Panama is a Central-American country bordering Colombia and Costa Rica and is a diverse country. The country is home to mestizo, mullato, Native American, Afro-Panamanian, and white ethnicities that all have shaped the cultural landscape of the country. Native Americans can be defined as having the real indigenous culture which later morphed into hybrid forms after blending with African and European cultures.
7. Social Beliefs And Customs
The social beliefs and customs practiced in Panama are drawn from ethnic communities native to the country and those who came from different parts of the world. While the country is embracing modernism and foreign social beliefs most of which are practiced in the major cities, the traditional customs and beliefs are still observed particularly in the rural regions of Panama.
The cuisine in Panama features a wide array of foods and is mostly inspired by the diverse ethic cultures in the country. The local cuisine is comprised of a wide array of delicacies which is a reflection of the diversity in Panama. The most common ingredient in the local cuisine is corn, various types of meat, seafood, cassava (locally known as Yuva), wheat, and plantains. Some of the common main meal foods in Panama include the tortilla (particularly the maize-based tortilla) which is popular thin unleavened bread.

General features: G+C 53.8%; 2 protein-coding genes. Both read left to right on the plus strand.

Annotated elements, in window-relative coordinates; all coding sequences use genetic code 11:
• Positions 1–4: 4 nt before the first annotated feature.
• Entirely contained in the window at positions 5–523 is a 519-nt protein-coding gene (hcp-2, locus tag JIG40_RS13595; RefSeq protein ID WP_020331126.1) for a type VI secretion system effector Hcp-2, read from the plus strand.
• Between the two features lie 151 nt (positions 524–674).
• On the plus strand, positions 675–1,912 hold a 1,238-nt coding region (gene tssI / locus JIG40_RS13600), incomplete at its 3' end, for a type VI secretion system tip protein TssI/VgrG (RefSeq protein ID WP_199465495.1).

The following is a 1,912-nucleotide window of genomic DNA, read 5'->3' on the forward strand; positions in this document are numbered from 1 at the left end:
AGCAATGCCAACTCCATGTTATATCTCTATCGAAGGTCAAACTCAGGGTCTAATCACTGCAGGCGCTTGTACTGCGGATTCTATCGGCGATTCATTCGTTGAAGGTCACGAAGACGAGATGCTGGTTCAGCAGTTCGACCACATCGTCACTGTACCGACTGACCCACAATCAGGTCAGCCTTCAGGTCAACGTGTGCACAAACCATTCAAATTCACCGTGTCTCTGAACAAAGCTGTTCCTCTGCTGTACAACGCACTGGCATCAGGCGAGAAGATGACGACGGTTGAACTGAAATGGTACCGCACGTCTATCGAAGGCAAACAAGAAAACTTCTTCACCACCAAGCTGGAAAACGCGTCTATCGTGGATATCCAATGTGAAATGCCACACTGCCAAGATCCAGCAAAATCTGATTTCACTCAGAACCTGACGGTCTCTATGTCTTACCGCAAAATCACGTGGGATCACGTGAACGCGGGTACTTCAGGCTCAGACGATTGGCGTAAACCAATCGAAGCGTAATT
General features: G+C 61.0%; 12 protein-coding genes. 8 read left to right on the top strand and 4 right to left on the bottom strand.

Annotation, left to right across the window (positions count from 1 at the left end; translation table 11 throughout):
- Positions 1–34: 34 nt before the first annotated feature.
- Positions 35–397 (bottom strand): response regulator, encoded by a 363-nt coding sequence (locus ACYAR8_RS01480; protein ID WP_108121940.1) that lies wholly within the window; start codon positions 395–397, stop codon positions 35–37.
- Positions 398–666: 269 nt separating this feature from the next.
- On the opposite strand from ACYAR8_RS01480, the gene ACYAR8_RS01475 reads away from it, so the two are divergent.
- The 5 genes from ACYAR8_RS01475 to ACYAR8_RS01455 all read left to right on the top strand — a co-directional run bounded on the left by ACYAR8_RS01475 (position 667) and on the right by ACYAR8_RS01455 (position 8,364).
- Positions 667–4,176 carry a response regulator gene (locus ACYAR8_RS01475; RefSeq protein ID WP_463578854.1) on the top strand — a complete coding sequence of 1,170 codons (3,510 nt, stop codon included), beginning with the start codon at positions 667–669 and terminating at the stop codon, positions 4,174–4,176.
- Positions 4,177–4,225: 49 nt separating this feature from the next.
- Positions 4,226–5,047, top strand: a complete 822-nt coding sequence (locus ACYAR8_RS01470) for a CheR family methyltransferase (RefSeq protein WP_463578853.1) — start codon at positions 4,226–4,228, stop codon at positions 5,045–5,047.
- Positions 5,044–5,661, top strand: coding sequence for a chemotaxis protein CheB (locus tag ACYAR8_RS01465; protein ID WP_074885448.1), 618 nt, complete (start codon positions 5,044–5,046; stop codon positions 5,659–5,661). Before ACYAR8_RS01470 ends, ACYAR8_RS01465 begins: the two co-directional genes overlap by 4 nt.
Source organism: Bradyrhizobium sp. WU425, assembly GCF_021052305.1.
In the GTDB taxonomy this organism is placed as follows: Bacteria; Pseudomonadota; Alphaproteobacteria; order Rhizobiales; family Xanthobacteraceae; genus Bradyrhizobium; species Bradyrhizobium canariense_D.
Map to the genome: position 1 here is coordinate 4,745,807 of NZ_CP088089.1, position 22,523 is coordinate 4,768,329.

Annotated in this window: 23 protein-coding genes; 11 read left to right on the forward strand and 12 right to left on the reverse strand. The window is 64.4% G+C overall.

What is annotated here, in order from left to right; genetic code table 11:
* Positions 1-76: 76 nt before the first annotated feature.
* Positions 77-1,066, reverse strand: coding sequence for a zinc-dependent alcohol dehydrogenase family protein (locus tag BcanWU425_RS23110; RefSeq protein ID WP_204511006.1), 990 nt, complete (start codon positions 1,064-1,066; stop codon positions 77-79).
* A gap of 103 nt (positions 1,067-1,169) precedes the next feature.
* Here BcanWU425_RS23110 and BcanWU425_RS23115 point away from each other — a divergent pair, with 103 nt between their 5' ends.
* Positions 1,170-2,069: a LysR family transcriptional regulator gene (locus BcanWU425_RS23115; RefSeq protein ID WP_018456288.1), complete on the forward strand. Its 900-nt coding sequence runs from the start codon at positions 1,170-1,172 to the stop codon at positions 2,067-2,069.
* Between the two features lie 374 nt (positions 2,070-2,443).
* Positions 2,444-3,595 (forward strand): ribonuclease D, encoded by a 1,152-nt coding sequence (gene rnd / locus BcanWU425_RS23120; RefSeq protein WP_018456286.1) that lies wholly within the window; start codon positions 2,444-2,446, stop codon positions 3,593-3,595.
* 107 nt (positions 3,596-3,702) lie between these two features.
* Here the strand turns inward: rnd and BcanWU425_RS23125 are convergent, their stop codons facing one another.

Another common food in Panama is the Carimanola, a popular breakfast item all over the country. The Carimanola is a cassava-based meat-pie which is usually stuffed with ground meat and cheese. Another delicious meal popular in Panama is the Roja Vieja which is made of shredded beef stewed with tomatoes and onions and is usually served with rice. Of all the meals in Panama, the Tamale is perhaps the meal with the longest history with the Tamale being prepared in Central America for thousands of years. The tamale is a corn-based food with chicken, pork or onion fillings usually prepared wrapped in banana leaves and is popularly served during special occasions such as weddings and holidays.
The popular attires donned by Panama residents range from modern, western-style clothing such as jeans to traditional attire usually worn during special occasions. The diversity in Panamanian attire is best portrayed in female clothing. The pollera is one of the most popular traditional attire worn by women in Panama. The pollera was introduced in Panama by the Spanish colonialists and is found in many Central-American countries, and has distinct characteristics in Panama. The Pollera has a sophisticated design with tailors spending months to make a single pollera dress. July 22nd is celebrated annually in Panama as the Pollera Day, a testament to the pollera’s great cultural significance in the country. The most popular traditional attire for men is the formal montuno which features a camisilla (a long-sleeved shirt with a closed collar), the Sombrero Pintao (a traditional hat made of straw), and long, black trousers which is accessorized with a small bag known as the Chacara and black and white shoes locally known as Chinelas. The more casual traditional attire worn by Panamanian men is the montuno ocueno which is made up of knee-length shorts known as chingo and a shirt locally known as cotonoa. The montuno ocueno has beautiful embroidery which usually resembles animals or local flowers.
4. Music And Dance